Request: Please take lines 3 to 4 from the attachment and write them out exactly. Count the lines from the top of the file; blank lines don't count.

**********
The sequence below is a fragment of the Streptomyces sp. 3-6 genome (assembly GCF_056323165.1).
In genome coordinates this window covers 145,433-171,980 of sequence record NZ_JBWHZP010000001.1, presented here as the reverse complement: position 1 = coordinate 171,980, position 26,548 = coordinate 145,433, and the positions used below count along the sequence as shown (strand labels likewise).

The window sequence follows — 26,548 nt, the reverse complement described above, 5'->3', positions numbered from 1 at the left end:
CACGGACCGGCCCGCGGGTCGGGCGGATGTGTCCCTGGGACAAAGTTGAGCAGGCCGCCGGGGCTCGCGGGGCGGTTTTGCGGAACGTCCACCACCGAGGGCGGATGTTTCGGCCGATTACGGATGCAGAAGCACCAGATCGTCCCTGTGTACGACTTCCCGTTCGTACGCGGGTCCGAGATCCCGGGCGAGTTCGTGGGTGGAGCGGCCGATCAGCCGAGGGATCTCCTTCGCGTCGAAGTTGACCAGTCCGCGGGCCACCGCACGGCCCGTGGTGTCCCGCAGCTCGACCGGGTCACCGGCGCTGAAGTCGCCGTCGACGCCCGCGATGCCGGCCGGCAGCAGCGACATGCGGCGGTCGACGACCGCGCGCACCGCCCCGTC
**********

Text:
The window sequence follows — 26,548 nt, the reverse complement described above, 5'->3', positions numbered from 1 at the left end:
CACGGACCGGCCCGCGGGTCGGGCGGATGTGTCCCTGGGACAAAGTTGAGCAGGCCGCCGGGGCTCGCGGGGCGGTTTTGCGGAACGTCCACCACCGAGGGCGGATGTTTCGGCCGATTACGGATGCAGAAGCACCAGATCGTCCCTGTGTACGACTTCCCGTTCGTACGCGGGTCCGAGATCCCGGGCGAGTTCGTGGGTGGAGCGGCCGATCAGCCGAGGGATCTCCTTCGCGTCGAAGTTGACCAGTCCGCGGGCCACCGCACGGCCCGTGGTGTCCCGCAGCTCGACCGGGTCACCGGCGCTGAAGTCGCCGTCGACGCCCGCGATGCCGGCCGGCAGCAGCGACATGCGGCGGTCGACGACCGCGCGCACCGCCCCGTC